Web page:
On Saturday, February 3rd Swiss radio and TV studios across the country will open their doors to the public to explain how they work and why it’s important to reject the upcoming NoBillag initiative. On March 4th Swiss citizens will decide through a national vote whether to abolish the media reception fee, previously collected through the company Billag (hence the initiative’s name “NoBillag”).
The current Swiss media system is comprised of public service, private and community media, each sector with its specific functions and roles. The yearly media reception fee does not only fund public service, but also 34 local TV and radio stations distributed across all 4 language regions. Of these, 9 radio stations are federated in the national association UNIKOM – Union of non-commercial radios – and fulfil the functions of community media. The sector is defined by Article 36 of the Swiss broadcast law (RTVG) as ‘complementary’ to public service and private broadcasting. Its main tasks are to provide open access to media production facilities and training, to produce local, diverse and complementary cultural content and to operate on a non-profit basis. Thousands of volunteers, including citizens with a migrant background, are actively involved in production and management of UNIKOM radio stations, with programs aired in more than 25 languages and with specific intercultural, multilingual training formats in place.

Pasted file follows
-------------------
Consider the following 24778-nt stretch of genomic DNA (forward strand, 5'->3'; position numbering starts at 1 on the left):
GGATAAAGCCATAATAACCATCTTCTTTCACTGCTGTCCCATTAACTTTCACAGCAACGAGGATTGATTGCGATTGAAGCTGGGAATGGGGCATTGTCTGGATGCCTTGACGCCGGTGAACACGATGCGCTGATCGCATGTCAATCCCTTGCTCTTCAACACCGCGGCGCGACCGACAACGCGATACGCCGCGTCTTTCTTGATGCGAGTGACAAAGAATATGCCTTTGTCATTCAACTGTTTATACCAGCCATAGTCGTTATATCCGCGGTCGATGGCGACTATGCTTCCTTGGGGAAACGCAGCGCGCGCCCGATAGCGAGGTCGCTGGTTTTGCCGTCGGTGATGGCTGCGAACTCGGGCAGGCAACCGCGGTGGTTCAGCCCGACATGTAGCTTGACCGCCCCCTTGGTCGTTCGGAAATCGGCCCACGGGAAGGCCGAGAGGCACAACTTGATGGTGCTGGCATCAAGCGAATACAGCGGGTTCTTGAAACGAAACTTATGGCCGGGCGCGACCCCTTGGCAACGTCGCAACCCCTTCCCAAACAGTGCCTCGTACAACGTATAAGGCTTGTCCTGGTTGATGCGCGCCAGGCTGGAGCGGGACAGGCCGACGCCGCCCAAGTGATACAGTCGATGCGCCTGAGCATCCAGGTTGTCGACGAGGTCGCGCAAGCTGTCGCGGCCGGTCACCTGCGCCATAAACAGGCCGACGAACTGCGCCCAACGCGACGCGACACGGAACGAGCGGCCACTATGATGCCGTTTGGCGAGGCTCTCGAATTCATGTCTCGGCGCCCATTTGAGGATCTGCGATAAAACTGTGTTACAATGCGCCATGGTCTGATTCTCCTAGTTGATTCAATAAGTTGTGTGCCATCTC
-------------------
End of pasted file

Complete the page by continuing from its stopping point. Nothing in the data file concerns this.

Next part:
Local and non-commercial broadcasting would not survive without the financial contributions it receives today. The consequences of abolishing such a model would endanger diversity, pluralism and freedom of information and would also make Switzerland the only European country without public service media.